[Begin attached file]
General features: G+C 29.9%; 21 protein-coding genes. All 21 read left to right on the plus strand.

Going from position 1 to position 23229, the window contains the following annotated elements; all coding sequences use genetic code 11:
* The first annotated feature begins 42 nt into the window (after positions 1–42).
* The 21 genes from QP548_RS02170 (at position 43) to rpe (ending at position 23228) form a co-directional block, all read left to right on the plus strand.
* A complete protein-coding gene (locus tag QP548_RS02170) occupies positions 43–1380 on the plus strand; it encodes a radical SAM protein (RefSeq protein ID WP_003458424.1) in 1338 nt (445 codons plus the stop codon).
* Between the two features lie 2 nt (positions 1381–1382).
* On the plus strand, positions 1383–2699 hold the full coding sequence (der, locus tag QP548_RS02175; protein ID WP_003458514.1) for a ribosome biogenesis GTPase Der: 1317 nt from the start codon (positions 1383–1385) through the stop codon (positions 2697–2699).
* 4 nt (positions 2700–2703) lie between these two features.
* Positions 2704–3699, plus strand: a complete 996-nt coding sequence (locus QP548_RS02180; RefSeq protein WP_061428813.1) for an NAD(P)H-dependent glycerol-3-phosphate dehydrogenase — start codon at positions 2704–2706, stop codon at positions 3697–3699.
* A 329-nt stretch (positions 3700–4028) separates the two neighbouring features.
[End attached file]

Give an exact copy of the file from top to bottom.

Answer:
General features: G+C 29.9%; 21 protein-coding genes. All 21 read left to right on the plus strand.

Going from position 1 to position 23229, the window contains the following annotated elements; all coding sequences use genetic code 11:
* The first annotated feature begins 42 nt into the window (after positions 1–42).
* The 21 genes from QP548_RS02170 (at position 43) to rpe (ending at position 23228) form a co-directional block, all read left to right on the plus strand.
* A complete protein-coding gene (locus tag QP548_RS02170) occupies positions 43–1380 on the plus strand; it encodes a radical SAM protein (RefSeq protein ID WP_003458424.1) in 1338 nt (445 codons plus the stop codon).
* Between the two features lie 2 nt (positions 1381–1382).
* On the plus strand, positions 1383–2699 hold the full coding sequence (der, locus tag QP548_RS02175; protein ID WP_003458514.1) for a ribosome biogenesis GTPase Der: 1317 nt from the start codon (positions 1383–1385) through the stop codon (positions 2697–2699).
* 4 nt (positions 2700–2703) lie between these two features.
* Positions 2704–3699, plus strand: a complete 996-nt coding sequence (locus QP548_RS02180; RefSeq protein WP_061428813.1) for an NAD(P)H-dependent glycerol-3-phosphate dehydrogenase — start codon at positions 2704–2706, stop codon at positions 3697–3699.
* A 329-nt stretch (positions 3700–4028) separates the two neighbouring features.